This novel analysis should greatly aid efforts to understand how different parts of the brain handle their different jobs, and will also provides opportunities to investigate neuronal repair mechanisms and diseases such as Autism or Schizophrenia.
"Quantitative Analysis of Synaptic Phosphorylation and Protein Expression" by JC Trinidad, A Thalhammer, CG Specht, AJ Lynn, PR Baker, R Schoepfer, and AL Burlingame
Ralf Schoepfer, Laboratory for Molecular Pharmacology, University College London; Phone: +44-20-76797242, email: email@example.com
Al Burlingame, Department of Pharmaceutical Chemistry, University of California, San Francisco; Phone: 415-476-5641, email: firstname.lastname@example.org
Also in this special section:
"Proteomic studies of brassinosteroid signal transduction using prefractionation and 2-D DIGE" by Wenqiang Tang, Zhiping Deng, Juan A Oses-Prieto, Nagi Suzuki, Shengwei Zhu, Xin Zhang, Alma Burlingame, and Zhi-Yong Wang
Corresponding Author: Zhi-Yong Wang, Department of Plant Biology, Carnegie Institution of Washington, Stanford, CA; Email: email@example.com
"Quantitative Proteomic Analysis of the Effects of Ionizing Radiation in Wild type and p53-K317R Knock-In Mouse Thymocytes" by Lisa M. Miller Jenkins, Sharlyn J. Mazur, Matteo Rossi, Olga Gaidarenko, Yang Xu and Ettore Appella
Corresponding Author: Ettore Appella, Laboratory of Cell Biology, National Cancer Institute, Bethesda, MD; Phone: 301-402-4177, E-mail: firstname.lastname@example.org
"Modulation of the phagosome proteome by interferon-gamma," by Isabelle Jutras, Mathieu Houde, Nathan Currier, Jonathan Boulais, Sophie Duclos, Sylvie LaBoissière, Eric Bonneil, Paul Kearney, Pierre Thibault, Eustache Paramithiotis, Patrice Hugo and Michel Desjardins
Corresponding Author: Michel Desjardins, Département de pathologie et biologie cellulaire, Université de Montréal, Québec; Phone: 514 343-7250, E-mail email@example.com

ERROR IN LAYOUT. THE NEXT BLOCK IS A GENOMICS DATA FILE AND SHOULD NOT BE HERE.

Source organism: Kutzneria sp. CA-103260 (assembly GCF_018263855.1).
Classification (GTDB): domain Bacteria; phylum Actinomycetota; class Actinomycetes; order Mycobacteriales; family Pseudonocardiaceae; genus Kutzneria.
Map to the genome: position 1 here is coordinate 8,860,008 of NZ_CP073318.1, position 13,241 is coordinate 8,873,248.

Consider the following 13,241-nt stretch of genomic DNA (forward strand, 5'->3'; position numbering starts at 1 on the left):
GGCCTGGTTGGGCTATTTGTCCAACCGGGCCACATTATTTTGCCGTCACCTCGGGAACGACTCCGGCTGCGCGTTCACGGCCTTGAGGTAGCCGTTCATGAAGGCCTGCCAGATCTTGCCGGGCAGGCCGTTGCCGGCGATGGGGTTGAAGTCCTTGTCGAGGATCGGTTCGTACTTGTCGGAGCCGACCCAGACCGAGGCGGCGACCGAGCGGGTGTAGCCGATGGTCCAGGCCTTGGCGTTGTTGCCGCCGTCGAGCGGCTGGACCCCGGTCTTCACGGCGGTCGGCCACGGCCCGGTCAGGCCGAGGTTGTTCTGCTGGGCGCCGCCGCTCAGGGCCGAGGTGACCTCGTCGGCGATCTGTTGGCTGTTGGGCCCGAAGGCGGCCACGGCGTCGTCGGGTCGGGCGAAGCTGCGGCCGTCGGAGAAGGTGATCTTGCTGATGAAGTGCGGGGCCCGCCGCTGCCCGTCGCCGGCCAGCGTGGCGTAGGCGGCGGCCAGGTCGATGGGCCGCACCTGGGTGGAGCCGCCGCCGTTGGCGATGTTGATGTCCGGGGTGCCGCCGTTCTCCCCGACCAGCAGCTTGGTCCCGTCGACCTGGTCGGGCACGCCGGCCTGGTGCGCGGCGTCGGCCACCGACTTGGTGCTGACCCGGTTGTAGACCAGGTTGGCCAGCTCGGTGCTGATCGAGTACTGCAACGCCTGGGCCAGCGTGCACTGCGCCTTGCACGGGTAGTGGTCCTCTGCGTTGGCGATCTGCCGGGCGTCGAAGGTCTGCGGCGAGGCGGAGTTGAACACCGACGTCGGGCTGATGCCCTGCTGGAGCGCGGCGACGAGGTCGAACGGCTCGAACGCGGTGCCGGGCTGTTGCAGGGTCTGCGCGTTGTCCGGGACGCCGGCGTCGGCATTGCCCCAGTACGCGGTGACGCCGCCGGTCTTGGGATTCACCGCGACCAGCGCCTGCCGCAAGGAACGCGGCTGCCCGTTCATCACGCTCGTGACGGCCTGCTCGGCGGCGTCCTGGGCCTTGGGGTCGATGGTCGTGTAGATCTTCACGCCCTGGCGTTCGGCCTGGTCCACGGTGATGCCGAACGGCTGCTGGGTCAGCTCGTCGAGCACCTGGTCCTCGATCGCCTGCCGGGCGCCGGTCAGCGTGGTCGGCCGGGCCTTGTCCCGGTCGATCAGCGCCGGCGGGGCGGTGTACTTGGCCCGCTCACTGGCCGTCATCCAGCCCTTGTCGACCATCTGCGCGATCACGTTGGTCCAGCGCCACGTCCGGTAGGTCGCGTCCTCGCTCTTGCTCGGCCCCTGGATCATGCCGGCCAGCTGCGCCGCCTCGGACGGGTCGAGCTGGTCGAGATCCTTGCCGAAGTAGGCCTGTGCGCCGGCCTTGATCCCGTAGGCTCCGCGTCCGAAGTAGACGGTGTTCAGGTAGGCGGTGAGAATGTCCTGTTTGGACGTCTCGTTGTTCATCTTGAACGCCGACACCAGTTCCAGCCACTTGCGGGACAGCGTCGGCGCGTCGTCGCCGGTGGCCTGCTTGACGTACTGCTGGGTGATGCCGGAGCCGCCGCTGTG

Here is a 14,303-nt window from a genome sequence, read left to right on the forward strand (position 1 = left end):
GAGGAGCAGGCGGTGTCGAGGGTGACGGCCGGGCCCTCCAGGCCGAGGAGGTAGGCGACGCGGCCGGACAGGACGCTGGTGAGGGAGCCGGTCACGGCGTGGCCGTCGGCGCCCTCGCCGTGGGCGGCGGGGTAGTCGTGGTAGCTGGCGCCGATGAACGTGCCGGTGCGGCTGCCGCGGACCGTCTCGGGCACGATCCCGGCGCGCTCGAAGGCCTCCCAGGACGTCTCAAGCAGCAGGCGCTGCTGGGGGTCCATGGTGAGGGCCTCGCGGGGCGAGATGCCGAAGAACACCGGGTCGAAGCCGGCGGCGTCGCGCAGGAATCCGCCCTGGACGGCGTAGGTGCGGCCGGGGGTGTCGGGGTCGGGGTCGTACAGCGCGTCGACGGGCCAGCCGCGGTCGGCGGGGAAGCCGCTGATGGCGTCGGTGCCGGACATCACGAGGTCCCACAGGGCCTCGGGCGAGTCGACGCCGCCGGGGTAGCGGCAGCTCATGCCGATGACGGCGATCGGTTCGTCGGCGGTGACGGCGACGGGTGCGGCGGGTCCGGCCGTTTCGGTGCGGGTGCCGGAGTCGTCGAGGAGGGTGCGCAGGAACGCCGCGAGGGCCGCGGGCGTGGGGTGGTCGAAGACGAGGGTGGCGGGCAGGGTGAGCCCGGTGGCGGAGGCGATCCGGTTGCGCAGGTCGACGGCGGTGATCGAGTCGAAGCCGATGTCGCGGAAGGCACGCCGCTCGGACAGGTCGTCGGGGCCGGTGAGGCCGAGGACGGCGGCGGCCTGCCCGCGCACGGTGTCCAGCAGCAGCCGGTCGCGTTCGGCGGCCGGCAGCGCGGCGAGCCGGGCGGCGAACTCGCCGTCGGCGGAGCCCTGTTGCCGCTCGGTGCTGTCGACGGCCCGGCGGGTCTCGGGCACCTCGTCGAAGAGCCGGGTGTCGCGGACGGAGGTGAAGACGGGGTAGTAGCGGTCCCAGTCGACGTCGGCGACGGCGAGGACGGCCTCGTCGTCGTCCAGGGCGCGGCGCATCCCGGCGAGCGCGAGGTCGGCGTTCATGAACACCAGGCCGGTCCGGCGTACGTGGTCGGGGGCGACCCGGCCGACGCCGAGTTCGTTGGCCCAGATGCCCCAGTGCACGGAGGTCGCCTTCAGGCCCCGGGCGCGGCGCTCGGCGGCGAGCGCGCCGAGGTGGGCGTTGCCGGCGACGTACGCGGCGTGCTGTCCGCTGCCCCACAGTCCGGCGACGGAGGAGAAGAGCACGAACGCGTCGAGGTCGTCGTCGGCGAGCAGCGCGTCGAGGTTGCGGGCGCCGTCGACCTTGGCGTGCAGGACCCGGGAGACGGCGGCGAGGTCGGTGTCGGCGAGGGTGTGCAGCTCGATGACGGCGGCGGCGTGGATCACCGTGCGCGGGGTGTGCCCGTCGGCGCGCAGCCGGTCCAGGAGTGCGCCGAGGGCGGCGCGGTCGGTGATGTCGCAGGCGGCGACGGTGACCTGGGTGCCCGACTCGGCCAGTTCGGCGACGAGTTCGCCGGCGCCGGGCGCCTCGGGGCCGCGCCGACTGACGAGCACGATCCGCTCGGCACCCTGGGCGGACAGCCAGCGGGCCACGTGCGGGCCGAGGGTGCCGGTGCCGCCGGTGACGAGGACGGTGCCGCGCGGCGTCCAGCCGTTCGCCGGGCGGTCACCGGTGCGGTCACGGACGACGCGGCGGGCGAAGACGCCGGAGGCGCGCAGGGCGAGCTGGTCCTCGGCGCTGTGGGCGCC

"SIMAC - A phosphoproteomic strategy for the rapid separation of mono-phosphorylated from multiply phosphorylated peptides" by Tine Thingholm, Ole N. Jensen, Phillip J. Robinson and Martin Larsen
Corresponding author: Martin R. Larsen, Department of Biochemistry and Molecular Biology, University of Southern Denmark, Odense; Phone: +45 6550 2475, E-mail: firstname.lastname@example.org
"Statistical Similarities between Transcriptomics and Quantitative Shotgun Proteomics Data" by Norman Pavelka, Marjorie L. Fournier, Selene K. Swanson, Mattia Pelizzola, Paola Ricciardi-Castagnoli, Laurence Florens and Michael P. Washburn
Corresponding Author: Michael P. Washburn, Stowers Institute for Medical Research, Kansas City, MO; Phone: (816) 926-4457, E-mail: email@example.com
"Combined enzymatic and data mining approaches for comprehensive phospho-proteome analyses; application to cell signaling events of interferon-gamma stimulated macrophages" by Maria Marcantonio, Matthias Trost, Mathieu Courcelles, Michel Desjardins and Pierre Thibault
Corresponding Author: Pierre Thibault, Institute for Research in Immunology and Cancer, Université de Montréal, Québec; Phone: +1 (514) 343-6910, E-mail: firstname.lastname@example.org
"Coupled Global and Targeted Proteomics of Human Embryonic Stem Cells during Induced Differentiation" by Anastasia K. Yocum, Theresa E. Gratsch, Nancy Leff, John R. Strahler, Christie L. Hunter, Angela K. Walker, George Michailidis, Gilbert Omenn, K. Sue O'Shea and Philip C. Andrews
Corresponding Author: Anastasia K. Yocum, Department of Biological Chemistry, University of Michigan, Ann Arbor, MI; Phone: 215-284-3065, E-mail: email@example.com
"CrossSearch, a User-friendly Search Engine for Detecting Chemically Cross-linked Peptides in Conjugated Proteins" by Owen W. Nadeau, Gerald J. Wyckoff, Justin E. Paschall, Antonio Artigues, Jessica Sage, Maria T. Villar and Gerald M. Carlson
Corresponding Author: Gerald M. Carlson, Department of Biochemistry and Molecular Biology, University of Kansas Medical Center, Kansas City, KS; Phone: 913-588-7005, E-mail: firstname.lastname@example.org